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Idaho election officials test out new voter registration software

The new software will be test ran in 14 counties across the state during the Presidential Primary election in March.

ADA COUNTY, Idaho — New voter registration software is being tested in Idaho, which will be first tested by 14 counties across the state in the upcoming Presidential primary election in March.

“We are now going to have these tablets which are referred to as electronic pollbooks,” Ada County Clerk Phil McGrane said.

So poll workers will look up the voter on the new electronic system to check them in and make sure they’re a registered voter and at the right polling location.

One benefit this could bring to McGrane and his staff is efficiency.

“In terms of making it quicker and easier for the transaction to get voters in, you know you always hear about lines at polling locations,” McGrane said. “One of the sources of that can just be checking voters in when they first come in.”

Rather than flipping through pages to fine someone, the tablets will be able to immediately bring some up based on their name.

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“This will just make that process more smooth and some of the behind the scenes stuff of us running the elections a lot more smooth,” McGrane said.

While that process would be made more efficient, it’ll also allow County Clerks to track real-time data and respond to any potential issues that come up on Election Day.

“So, we'll have a sense of what turnout is like, and make sure we have enough poll workers and supplies at each of the polling places,” McGrane said.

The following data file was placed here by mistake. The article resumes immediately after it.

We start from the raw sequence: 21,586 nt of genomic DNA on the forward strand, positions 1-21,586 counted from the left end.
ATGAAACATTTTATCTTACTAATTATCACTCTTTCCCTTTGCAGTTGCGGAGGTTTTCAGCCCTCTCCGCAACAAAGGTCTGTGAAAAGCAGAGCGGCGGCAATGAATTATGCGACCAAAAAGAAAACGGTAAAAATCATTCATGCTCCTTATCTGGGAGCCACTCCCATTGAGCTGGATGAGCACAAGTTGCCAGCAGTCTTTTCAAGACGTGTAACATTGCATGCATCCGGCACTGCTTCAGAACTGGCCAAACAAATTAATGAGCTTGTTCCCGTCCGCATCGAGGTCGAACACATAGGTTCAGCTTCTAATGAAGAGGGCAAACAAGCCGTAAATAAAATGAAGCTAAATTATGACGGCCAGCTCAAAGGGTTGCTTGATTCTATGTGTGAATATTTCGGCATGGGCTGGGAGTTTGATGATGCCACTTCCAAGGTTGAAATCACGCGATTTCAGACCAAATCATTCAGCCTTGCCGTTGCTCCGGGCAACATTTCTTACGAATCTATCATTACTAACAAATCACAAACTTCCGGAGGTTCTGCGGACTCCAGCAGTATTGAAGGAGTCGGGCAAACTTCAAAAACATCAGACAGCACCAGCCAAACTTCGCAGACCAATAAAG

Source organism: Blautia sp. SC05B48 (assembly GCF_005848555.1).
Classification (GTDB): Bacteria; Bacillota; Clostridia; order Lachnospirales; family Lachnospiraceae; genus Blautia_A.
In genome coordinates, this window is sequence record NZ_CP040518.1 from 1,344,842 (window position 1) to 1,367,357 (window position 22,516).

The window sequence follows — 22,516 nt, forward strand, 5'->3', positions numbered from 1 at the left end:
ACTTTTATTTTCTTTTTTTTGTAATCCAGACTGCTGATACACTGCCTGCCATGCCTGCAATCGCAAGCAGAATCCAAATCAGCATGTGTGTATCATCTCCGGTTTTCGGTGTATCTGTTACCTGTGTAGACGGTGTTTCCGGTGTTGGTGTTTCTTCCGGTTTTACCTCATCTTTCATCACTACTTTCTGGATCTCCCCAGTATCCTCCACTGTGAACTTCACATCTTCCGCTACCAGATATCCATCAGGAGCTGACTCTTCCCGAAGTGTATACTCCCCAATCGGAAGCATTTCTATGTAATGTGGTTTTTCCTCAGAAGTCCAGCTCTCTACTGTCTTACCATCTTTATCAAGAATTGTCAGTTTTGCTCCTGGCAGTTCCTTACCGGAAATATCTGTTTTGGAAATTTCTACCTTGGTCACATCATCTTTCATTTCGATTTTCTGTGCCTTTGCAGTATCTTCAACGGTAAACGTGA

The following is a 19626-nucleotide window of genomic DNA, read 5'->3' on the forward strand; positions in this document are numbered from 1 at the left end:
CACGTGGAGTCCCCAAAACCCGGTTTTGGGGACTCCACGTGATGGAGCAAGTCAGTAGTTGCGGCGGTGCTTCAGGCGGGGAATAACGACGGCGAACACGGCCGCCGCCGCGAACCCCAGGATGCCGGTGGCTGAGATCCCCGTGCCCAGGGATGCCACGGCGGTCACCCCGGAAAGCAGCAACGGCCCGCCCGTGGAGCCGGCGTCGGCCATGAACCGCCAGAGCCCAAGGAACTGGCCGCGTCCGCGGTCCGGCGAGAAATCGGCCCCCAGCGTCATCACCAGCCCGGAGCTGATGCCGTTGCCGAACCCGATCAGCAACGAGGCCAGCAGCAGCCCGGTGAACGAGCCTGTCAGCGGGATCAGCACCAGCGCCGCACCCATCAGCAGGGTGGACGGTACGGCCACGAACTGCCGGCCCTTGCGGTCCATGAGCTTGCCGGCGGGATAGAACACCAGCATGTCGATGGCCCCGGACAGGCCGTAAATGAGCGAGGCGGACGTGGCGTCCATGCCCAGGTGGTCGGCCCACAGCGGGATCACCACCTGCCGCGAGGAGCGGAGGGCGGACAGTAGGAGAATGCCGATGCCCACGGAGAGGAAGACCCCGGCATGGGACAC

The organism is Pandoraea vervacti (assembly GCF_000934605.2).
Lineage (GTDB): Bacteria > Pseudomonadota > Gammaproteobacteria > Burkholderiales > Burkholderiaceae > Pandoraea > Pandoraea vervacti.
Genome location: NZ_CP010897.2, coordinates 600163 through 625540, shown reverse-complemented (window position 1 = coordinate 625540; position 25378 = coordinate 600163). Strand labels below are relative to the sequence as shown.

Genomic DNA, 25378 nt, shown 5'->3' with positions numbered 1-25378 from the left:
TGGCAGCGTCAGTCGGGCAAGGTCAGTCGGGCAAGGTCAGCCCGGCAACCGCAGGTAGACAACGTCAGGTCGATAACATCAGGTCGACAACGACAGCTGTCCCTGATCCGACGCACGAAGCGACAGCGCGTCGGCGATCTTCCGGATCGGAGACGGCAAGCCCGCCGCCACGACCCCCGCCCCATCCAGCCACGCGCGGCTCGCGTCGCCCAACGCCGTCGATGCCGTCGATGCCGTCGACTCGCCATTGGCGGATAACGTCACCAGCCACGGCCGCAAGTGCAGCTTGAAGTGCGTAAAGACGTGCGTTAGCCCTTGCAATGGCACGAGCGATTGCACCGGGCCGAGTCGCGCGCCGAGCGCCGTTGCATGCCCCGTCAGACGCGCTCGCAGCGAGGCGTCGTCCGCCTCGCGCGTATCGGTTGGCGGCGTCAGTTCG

The new software is being rolled out by the Idaho Secretary of State's Office. Representatives from the office will train the county election offices.

“The state of Idaho has recently gone into its final testing phase on the statewide voter registration system,” Deputy Secretary of State Chad Houck said. “The new software that we contracted over a year ago.”

Houck said a pro of this software claimed the security component. The current system being used throughout the state was configured in 2004-2006, according to Houck.

“The security processes and opportunities that were there at that point in time are nowhere near what the different services are that can be leveraged today,” he continued. "It gives us a huge opportunity to upgrade the security and infrastructure component, how we host the information, and the different layers of security we can apply to it because of the hardware we can utilize.”

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Anytime there is change, there can be friction. The Secretary of State’s office has been communicating with the County Clerks to address any possible issues with the new software.

“That's definitely a challenge when you're implementing new processes, you're going to have speed bumps along the way,” Houck said. “So, you got to walk through those and work on those and those don't come without a little bit of challenge along the way.”

However, county partners are continuing to test out the software. On Thursday, the Secretary of State’s office rolled out 35 new software improvements, after taking feedback from the counties.

“Trainings going on across the state,” Houck said. “In the next several weeks, prepping them and helping them get ready for a number of them that'll be testing it in the March election as a secondary system.”

What the new software won’t change is how the electors actually record their votes. After checking in to the tablet in Ada County, they’ll still record their vote on a paper ballot and submit it the same way.

“We have a separate system that is never connected to the internet where the actual votes are cast,” McGrane said. “We always use a paper ballot so in the event something suspicious had happened we can go back to the physical record.”

Overall, election officials want to ensure people the new software will be ready by the state primary in May, and that it should provide clear and secure results from each election.

“What they should understand though is that the security of the system and the security of the entire process is significantly upgraded,” Houck said. “Which should give them that much more confidence in that their votes are being counted.”

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